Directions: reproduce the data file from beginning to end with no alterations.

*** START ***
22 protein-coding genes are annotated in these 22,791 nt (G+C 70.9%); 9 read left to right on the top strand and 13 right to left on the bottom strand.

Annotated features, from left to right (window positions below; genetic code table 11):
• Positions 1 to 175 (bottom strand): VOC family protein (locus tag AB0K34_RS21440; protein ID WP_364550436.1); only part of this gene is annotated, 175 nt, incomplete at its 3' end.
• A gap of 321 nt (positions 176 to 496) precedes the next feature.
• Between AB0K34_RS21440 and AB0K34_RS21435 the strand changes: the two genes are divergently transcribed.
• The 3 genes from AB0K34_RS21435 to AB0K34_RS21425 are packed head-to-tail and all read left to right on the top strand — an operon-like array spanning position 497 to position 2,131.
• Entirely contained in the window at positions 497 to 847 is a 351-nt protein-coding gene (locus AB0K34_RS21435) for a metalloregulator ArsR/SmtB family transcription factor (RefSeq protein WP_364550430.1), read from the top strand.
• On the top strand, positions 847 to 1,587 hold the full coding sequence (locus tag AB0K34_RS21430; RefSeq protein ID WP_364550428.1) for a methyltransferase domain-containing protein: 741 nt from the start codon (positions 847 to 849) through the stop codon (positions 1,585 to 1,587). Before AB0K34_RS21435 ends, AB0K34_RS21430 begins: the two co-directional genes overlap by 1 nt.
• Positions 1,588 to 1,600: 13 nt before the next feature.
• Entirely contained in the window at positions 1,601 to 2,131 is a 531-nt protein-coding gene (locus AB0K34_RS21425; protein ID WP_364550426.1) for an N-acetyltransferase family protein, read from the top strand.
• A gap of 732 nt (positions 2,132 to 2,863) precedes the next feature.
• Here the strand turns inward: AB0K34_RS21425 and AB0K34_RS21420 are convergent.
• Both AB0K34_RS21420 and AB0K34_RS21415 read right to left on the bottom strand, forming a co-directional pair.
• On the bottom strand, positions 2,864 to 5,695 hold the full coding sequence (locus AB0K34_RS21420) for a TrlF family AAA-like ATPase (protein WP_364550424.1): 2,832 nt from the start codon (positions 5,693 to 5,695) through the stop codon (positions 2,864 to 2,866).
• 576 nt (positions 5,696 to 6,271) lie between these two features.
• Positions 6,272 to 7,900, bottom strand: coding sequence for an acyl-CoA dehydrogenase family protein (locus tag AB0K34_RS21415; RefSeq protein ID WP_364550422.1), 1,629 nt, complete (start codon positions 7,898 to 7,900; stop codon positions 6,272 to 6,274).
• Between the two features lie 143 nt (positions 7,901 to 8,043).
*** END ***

22 protein-coding genes are annotated in these 22,791 nt (G+C 70.9%); 9 read left to right on the top strand and 13 right to left on the bottom strand.

Annotated features, from left to right (window positions below; genetic code table 11):
• Positions 1 to 175 (bottom strand): VOC family protein (locus tag AB0K34_RS21440; protein ID WP_364550436.1); only part of this gene is annotated, 175 nt, incomplete at its 3' end.
• A gap of 321 nt (positions 176 to 496) precedes the next feature.
• Between AB0K34_RS21440 and AB0K34_RS21435 the strand changes: the two genes are divergently transcribed.
• The 3 genes from AB0K34_RS21435 to AB0K34_RS21425 are packed head-to-tail and all read left to right on the top strand — an operon-like array spanning position 497 to position 2,131.
• Entirely contained in the window at positions 497 to 847 is a 351-nt protein-coding gene (locus AB0K34_RS21435) for a metalloregulator ArsR/SmtB family transcription factor (RefSeq protein WP_364550430.1), read from the top strand.
• On the top strand, positions 847 to 1,587 hold the full coding sequence (locus tag AB0K34_RS21430; RefSeq protein ID WP_364550428.1) for a methyltransferase domain-containing protein: 741 nt from the start codon (positions 847 to 849) through the stop codon (positions 1,585 to 1,587). Before AB0K34_RS21435 ends, AB0K34_RS21430 begins: the two co-directional genes overlap by 1 nt.
• Positions 1,588 to 1,600: 13 nt before the next feature.
• Entirely contained in the window at positions 1,601 to 2,131 is a 531-nt protein-coding gene (locus AB0K34_RS21425; protein ID WP_364550426.1) for an N-acetyltransferase family protein, read from the top strand.
• A gap of 732 nt (positions 2,132 to 2,863) precedes the next feature.
• Here the strand turns inward: AB0K34_RS21425 and AB0K34_RS21420 are convergent.
• Both AB0K34_RS21420 and AB0K34_RS21415 read right to left on the bottom strand, forming a co-directional pair.
• On the bottom strand, positions 2,864 to 5,695 hold the full coding sequence (locus AB0K34_RS21420) for a TrlF family AAA-like ATPase (protein WP_364550424.1): 2,832 nt from the start codon (positions 5,693 to 5,695) through the stop codon (positions 2,864 to 2,866).
• 576 nt (positions 5,696 to 6,271) lie between these two features.
• Positions 6,272 to 7,900, bottom strand: coding sequence for an acyl-CoA dehydrogenase family protein (locus tag AB0K34_RS21415; RefSeq protein ID WP_364550422.1), 1,629 nt, complete (start codon positions 7,898 to 7,900; stop codon positions 6,272 to 6,274).
• Between the two features lie 143 nt (positions 7,901 to 8,043).